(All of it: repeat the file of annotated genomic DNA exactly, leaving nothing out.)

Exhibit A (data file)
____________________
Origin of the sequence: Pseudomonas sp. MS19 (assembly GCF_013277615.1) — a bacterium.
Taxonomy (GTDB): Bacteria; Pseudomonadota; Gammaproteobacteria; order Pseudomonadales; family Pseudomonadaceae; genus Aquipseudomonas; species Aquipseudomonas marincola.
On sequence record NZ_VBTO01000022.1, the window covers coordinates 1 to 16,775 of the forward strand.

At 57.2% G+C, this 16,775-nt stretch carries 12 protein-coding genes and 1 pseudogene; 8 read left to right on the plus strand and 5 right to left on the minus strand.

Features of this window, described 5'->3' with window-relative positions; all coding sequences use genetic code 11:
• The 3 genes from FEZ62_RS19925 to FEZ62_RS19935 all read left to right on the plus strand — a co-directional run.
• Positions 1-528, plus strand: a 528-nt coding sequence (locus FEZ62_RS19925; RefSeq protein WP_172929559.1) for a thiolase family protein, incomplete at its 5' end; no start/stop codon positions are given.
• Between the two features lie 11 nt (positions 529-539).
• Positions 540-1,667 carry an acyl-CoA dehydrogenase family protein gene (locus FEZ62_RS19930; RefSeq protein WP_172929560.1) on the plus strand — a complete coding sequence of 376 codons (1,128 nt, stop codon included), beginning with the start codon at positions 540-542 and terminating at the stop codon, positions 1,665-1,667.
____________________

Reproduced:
Origin of the sequence: Pseudomonas sp. MS19 (assembly GCF_013277615.1) — a bacterium.
Taxonomy (GTDB): Bacteria; Pseudomonadota; Gammaproteobacteria; order Pseudomonadales; family Pseudomonadaceae; genus Aquipseudomonas; species Aquipseudomonas marincola.
On sequence record NZ_VBTO01000022.1, the window covers coordinates 1 to 16,775 of the forward strand.

At 57.2% G+C, this 16,775-nt stretch carries 12 protein-coding genes and 1 pseudogene; 8 read left to right on the plus strand and 5 right to left on the minus strand.

Features of this window, described 5'->3' with window-relative positions; all coding sequences use genetic code 11:
• The 3 genes from FEZ62_RS19925 to FEZ62_RS19935 all read left to right on the plus strand — a co-directional run.
• Positions 1-528, plus strand: a 528-nt coding sequence (locus FEZ62_RS19925; RefSeq protein WP_172929559.1) for a thiolase family protein, incomplete at its 5' end; no start/stop codon positions are given.
• Between the two features lie 11 nt (positions 529-539).
• Positions 540-1,667 carry an acyl-CoA dehydrogenase family protein gene (locus FEZ62_RS19930; RefSeq protein WP_172929560.1) on the plus strand — a complete coding sequence of 376 codons (1,128 nt, stop codon included), beginning with the start codon at positions 540-542 and terminating at the stop codon, positions 1,665-1,667.